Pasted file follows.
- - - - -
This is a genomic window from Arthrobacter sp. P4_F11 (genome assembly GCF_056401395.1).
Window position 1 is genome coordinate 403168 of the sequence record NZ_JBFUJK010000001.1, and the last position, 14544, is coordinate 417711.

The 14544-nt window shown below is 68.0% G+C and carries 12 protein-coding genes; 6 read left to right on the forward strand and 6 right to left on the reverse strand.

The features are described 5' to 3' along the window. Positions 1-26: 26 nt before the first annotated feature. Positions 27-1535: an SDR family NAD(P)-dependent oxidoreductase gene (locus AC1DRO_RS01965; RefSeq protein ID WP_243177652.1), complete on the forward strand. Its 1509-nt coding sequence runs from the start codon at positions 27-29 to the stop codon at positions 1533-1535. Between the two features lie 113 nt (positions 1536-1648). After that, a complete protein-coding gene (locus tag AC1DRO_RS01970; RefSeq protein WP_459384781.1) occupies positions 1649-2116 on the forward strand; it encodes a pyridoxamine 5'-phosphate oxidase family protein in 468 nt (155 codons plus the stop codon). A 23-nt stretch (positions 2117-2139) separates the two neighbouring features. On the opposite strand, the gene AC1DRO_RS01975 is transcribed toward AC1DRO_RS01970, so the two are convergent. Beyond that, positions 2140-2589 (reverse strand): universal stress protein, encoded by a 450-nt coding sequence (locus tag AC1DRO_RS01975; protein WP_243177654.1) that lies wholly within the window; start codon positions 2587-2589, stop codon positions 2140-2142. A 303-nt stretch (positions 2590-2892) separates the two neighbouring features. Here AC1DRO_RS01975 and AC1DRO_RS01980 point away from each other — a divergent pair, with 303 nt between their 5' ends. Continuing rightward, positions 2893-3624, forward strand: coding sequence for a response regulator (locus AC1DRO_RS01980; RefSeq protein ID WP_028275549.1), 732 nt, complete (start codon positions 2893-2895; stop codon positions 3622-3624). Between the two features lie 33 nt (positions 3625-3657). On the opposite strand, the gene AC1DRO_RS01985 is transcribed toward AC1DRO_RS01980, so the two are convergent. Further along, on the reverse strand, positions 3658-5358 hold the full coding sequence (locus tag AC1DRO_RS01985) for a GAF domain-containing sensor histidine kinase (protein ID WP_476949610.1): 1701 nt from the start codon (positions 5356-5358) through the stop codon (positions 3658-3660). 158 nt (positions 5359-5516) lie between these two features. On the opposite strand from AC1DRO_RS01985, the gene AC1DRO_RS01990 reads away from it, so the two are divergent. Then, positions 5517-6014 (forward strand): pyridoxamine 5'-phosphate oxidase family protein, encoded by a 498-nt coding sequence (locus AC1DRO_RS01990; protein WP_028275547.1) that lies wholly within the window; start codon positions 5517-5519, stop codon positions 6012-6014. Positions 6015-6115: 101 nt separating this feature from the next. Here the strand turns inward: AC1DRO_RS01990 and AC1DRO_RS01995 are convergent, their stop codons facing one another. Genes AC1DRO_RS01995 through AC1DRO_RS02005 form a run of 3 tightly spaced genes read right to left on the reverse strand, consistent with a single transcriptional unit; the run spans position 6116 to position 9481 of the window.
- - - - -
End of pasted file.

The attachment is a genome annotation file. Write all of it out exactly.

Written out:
This is a genomic window from Arthrobacter sp. P4_F11 (genome assembly GCF_056401395.1).
Window position 1 is genome coordinate 403168 of the sequence record NZ_JBFUJK010000001.1, and the last position, 14544, is coordinate 417711.

The 14544-nt window shown below is 68.0% G+C and carries 12 protein-coding genes; 6 read left to right on the forward strand and 6 right to left on the reverse strand.

The features are described 5' to 3' along the window. Positions 1-26: 26 nt before the first annotated feature. Positions 27-1535: an SDR family NAD(P)-dependent oxidoreductase gene (locus AC1DRO_RS01965; RefSeq protein ID WP_243177652.1), complete on the forward strand. Its 1509-nt coding sequence runs from the start codon at positions 27-29 to the stop codon at positions 1533-1535. Between the two features lie 113 nt (positions 1536-1648). After that, a complete protein-coding gene (locus tag AC1DRO_RS01970; RefSeq protein WP_459384781.1) occupies positions 1649-2116 on the forward strand; it encodes a pyridoxamine 5'-phosphate oxidase family protein in 468 nt (155 codons plus the stop codon). A 23-nt stretch (positions 2117-2139) separates the two neighbouring features. On the opposite strand, the gene AC1DRO_RS01975 is transcribed toward AC1DRO_RS01970, so the two are convergent. Beyond that, positions 2140-2589 (reverse strand): universal stress protein, encoded by a 450-nt coding sequence (locus tag AC1DRO_RS01975; protein WP_243177654.1) that lies wholly within the window; start codon positions 2587-2589, stop codon positions 2140-2142. A 303-nt stretch (positions 2590-2892) separates the two neighbouring features. Here AC1DRO_RS01975 and AC1DRO_RS01980 point away from each other — a divergent pair, with 303 nt between their 5' ends. Continuing rightward, positions 2893-3624, forward strand: coding sequence for a response regulator (locus AC1DRO_RS01980; RefSeq protein ID WP_028275549.1), 732 nt, complete (start codon positions 2893-2895; stop codon positions 3622-3624). Between the two features lie 33 nt (positions 3625-3657). On the opposite strand, the gene AC1DRO_RS01985 is transcribed toward AC1DRO_RS01980, so the two are convergent. Further along, on the reverse strand, positions 3658-5358 hold the full coding sequence (locus tag AC1DRO_RS01985) for a GAF domain-containing sensor histidine kinase (protein ID WP_476949610.1): 1701 nt from the start codon (positions 5356-5358) through the stop codon (positions 3658-3660). 158 nt (positions 5359-5516) lie between these two features. On the opposite strand from AC1DRO_RS01985, the gene AC1DRO_RS01990 reads away from it, so the two are divergent. Then, positions 5517-6014 (forward strand): pyridoxamine 5'-phosphate oxidase family protein, encoded by a 498-nt coding sequence (locus AC1DRO_RS01990; protein WP_028275547.1) that lies wholly within the window; start codon positions 5517-5519, stop codon positions 6012-6014. Positions 6015-6115: 101 nt separating this feature from the next. Here the strand turns inward: AC1DRO_RS01990 and AC1DRO_RS01995 are convergent, their stop codons facing one another. Genes AC1DRO_RS01995 through AC1DRO_RS02005 form a run of 3 tightly spaced genes read right to left on the reverse strand, consistent with a single transcriptional unit; the run spans position 6116 to position 9481 of the window.